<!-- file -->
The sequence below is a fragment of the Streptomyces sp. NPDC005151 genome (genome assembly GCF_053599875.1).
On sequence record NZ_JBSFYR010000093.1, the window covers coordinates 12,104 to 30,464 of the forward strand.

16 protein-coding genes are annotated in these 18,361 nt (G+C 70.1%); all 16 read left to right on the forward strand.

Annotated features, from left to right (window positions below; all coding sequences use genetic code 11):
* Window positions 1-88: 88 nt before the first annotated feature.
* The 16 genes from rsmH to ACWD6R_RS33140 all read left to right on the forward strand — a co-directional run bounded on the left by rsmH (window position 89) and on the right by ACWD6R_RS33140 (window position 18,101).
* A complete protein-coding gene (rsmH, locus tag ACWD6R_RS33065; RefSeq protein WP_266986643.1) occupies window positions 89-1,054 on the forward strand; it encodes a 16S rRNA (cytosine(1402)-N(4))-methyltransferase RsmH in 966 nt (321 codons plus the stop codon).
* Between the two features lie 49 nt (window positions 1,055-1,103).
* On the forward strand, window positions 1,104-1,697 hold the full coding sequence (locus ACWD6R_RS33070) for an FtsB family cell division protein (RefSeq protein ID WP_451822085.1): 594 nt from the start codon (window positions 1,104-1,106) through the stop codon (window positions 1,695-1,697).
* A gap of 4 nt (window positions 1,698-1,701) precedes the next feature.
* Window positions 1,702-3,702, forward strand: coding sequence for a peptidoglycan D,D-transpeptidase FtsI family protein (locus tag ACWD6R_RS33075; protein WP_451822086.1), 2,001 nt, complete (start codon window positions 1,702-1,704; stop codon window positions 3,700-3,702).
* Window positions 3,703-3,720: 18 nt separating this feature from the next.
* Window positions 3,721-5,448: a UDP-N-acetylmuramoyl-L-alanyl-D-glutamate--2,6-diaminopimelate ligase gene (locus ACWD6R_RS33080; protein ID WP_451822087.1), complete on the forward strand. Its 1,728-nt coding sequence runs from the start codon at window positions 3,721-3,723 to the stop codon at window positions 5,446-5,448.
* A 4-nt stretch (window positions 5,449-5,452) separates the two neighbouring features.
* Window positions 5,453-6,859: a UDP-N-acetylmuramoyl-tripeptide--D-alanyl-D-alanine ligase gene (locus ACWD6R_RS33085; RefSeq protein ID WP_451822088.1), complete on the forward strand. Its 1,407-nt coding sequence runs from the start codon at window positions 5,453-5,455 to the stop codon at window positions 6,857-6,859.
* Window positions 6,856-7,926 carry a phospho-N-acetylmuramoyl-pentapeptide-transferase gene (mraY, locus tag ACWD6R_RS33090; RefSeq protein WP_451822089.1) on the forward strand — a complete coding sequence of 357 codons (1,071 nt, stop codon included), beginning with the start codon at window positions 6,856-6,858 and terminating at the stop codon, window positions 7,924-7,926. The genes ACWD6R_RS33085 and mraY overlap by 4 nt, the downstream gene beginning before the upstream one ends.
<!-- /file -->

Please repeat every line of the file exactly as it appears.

The sequence below is a fragment of the Streptomyces sp. NPDC005151 genome (genome assembly GCF_053599875.1).
On sequence record NZ_JBSFYR010000093.1, the window covers coordinates 12,104 to 30,464 of the forward strand.

16 protein-coding genes are annotated in these 18,361 nt (G+C 70.1%); all 16 read left to right on the forward strand.

Annotated features, from left to right (window positions below; all coding sequences use genetic code 11):
* Window positions 1-88: 88 nt before the first annotated feature.
* The 16 genes from rsmH to ACWD6R_RS33140 all read left to right on the forward strand — a co-directional run bounded on the left by rsmH (window position 89) and on the right by ACWD6R_RS33140 (window position 18,101).
* A complete protein-coding gene (rsmH, locus tag ACWD6R_RS33065; RefSeq protein WP_266986643.1) occupies window positions 89-1,054 on the forward strand; it encodes a 16S rRNA (cytosine(1402)-N(4))-methyltransferase RsmH in 966 nt (321 codons plus the stop codon).
* Between the two features lie 49 nt (window positions 1,055-1,103).
* On the forward strand, window positions 1,104-1,697 hold the full coding sequence (locus ACWD6R_RS33070) for an FtsB family cell division protein (RefSeq protein ID WP_451822085.1): 594 nt from the start codon (window positions 1,104-1,106) through the stop codon (window positions 1,695-1,697).
* A gap of 4 nt (window positions 1,698-1,701) precedes the next feature.
* Window positions 1,702-3,702, forward strand: coding sequence for a peptidoglycan D,D-transpeptidase FtsI family protein (locus tag ACWD6R_RS33075; protein WP_451822086.1), 2,001 nt, complete (start codon window positions 1,702-1,704; stop codon window positions 3,700-3,702).
* Window positions 3,703-3,720: 18 nt separating this feature from the next.
* Window positions 3,721-5,448: a UDP-N-acetylmuramoyl-L-alanyl-D-glutamate--2,6-diaminopimelate ligase gene (locus ACWD6R_RS33080; protein ID WP_451822087.1), complete on the forward strand. Its 1,728-nt coding sequence runs from the start codon at window positions 3,721-3,723 to the stop codon at window positions 5,446-5,448.
* A 4-nt stretch (window positions 5,449-5,452) separates the two neighbouring features.
* Window positions 5,453-6,859: a UDP-N-acetylmuramoyl-tripeptide--D-alanyl-D-alanine ligase gene (locus ACWD6R_RS33085; RefSeq protein ID WP_451822088.1), complete on the forward strand. Its 1,407-nt coding sequence runs from the start codon at window positions 5,453-5,455 to the stop codon at window positions 6,857-6,859.
* Window positions 6,856-7,926 carry a phospho-N-acetylmuramoyl-pentapeptide-transferase gene (mraY, locus tag ACWD6R_RS33090; RefSeq protein WP_451822089.1) on the forward strand — a complete coding sequence of 357 codons (1,071 nt, stop codon included), beginning with the start codon at window positions 6,856-6,858 and terminating at the stop codon, window positions 7,924-7,926. The genes ACWD6R_RS33085 and mraY overlap by 4 nt, the downstream gene beginning before the upstream one ends.